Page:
In the instant case, the District failed to distinguish between bathroom vandalism and other types of vandalism and it failed to clearly instruct employees how they were expected to deal with bathroom messes involving urine and fecal matter. Given the fact that the District contributed to Smith's confusion regarding what she should do on April 11th and the fact that Smith has been a good employee who had a clean work record prior to April 11th, it is the Arbitrator's view that the District should, in fairness, have issued Smith an oral warning for her misconduct on April 11th. However, by reducing the discipline in this case, the Arbitrator does not wish to detract from the fact that Smith's actions of April 11th in leaving a foul mess overnight in a District bathroom and posting the bathroom "out of order" certainly justified disciplinary action. 12/


12/  It is unnecessary to deal with the several credibility issues raised in this case given my analysis of the facts and circumstances.


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The Union has argued that Article V ­ Evaluation/Discipline should apply to this case. I agree in part and disagree in part. The first paragraph of Article V addresses, in a general way, the purpose of evaluation and the second paragraph speaks to the evaluation of employees, both probationary and non-probationary. The instant case does not concern evaluations. The third paragraph of Article V addresses material which can be placed in an employee's personnel file. This provision is not before me in this case. Paragraph four of Article V merely states the standard (also contained in Article II, Section D) that non-probationary employees are not to be disciplined, suspended or reduced in rank or compensation or discharged except for just cause. 13/ Although all of Article V was cited in the grievance, I believe only paragraph four thereof is relevant to this case and only it has been applied herein.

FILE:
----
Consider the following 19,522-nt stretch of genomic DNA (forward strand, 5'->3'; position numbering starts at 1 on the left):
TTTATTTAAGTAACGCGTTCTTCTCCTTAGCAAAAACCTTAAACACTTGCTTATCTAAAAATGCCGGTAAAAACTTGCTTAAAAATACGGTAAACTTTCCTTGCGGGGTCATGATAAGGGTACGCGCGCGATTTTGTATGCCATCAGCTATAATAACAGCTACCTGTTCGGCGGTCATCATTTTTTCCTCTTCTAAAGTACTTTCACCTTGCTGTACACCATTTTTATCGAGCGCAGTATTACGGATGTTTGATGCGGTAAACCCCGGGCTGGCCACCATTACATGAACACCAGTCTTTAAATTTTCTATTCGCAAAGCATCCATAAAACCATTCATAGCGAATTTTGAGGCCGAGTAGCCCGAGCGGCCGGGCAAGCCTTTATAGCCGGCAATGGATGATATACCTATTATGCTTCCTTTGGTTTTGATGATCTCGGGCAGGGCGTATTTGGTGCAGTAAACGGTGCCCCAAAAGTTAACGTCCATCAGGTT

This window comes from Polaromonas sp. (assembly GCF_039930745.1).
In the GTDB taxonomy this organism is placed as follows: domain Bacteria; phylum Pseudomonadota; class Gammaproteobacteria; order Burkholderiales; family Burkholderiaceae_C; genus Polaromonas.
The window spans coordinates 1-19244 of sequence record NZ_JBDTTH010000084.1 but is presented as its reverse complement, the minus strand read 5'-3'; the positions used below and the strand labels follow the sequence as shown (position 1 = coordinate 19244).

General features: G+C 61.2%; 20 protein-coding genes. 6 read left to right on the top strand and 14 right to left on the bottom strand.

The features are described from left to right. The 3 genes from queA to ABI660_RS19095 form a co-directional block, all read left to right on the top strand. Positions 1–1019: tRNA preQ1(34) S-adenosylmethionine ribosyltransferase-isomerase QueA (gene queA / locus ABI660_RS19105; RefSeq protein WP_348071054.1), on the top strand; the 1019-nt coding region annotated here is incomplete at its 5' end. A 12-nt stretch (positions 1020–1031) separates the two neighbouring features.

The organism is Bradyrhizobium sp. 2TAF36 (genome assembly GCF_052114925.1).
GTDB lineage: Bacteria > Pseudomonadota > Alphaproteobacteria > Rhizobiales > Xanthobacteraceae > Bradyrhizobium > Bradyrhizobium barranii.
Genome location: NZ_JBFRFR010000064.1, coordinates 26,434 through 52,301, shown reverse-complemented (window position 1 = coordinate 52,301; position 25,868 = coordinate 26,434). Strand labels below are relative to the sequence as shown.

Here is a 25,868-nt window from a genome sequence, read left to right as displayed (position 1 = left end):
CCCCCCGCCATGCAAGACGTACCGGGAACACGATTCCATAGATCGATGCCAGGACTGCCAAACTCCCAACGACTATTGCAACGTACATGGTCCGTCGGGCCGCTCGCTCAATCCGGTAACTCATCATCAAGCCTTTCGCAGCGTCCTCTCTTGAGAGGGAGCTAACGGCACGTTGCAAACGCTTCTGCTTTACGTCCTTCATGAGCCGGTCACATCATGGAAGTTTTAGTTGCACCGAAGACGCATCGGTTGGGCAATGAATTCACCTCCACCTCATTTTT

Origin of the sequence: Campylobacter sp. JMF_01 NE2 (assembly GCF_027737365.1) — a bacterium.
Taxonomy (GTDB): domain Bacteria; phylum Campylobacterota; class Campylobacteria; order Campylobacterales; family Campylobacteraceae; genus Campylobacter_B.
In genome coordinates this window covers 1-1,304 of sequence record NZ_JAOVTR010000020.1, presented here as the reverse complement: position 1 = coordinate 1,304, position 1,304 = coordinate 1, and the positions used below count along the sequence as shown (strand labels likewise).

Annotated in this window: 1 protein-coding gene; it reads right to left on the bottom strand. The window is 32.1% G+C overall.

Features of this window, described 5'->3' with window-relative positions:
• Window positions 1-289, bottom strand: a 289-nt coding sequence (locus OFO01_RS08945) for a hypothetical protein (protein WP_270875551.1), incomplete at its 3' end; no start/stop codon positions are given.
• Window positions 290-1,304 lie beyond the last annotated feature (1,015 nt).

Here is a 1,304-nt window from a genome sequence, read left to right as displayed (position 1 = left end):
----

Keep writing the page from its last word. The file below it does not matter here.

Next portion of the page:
13/  I note that Article II, Section D, states a "cause" standard while Article V, paragraph four, states a "just cause" standard. To the extent there is any real difference between these two provisions, let me state that I have applied the just cause standard of Article V in this case.


Based upon all of the relevant evidence and argument in this case, I issue the following


The District did not violate the terms and conditions of the agreement when it reprimanded Kathy Smith for her handling of the situation in the boys' bathroom in the second grade area on April 11, 2001. However, in all the circumstances of this case, the District, in fairness, should have issued Smith an oral warning for her misconduct on April 11, 2001. Therefore, the discipline given to Smith shall be reduced from a written warning to an oral warning. Therefore, the grievance is granted in part and denied in part.

Dated at Oshkosh, Wisconsin, this 7th day of January, 2002.

Sharon A. Gallagher, Arbitrator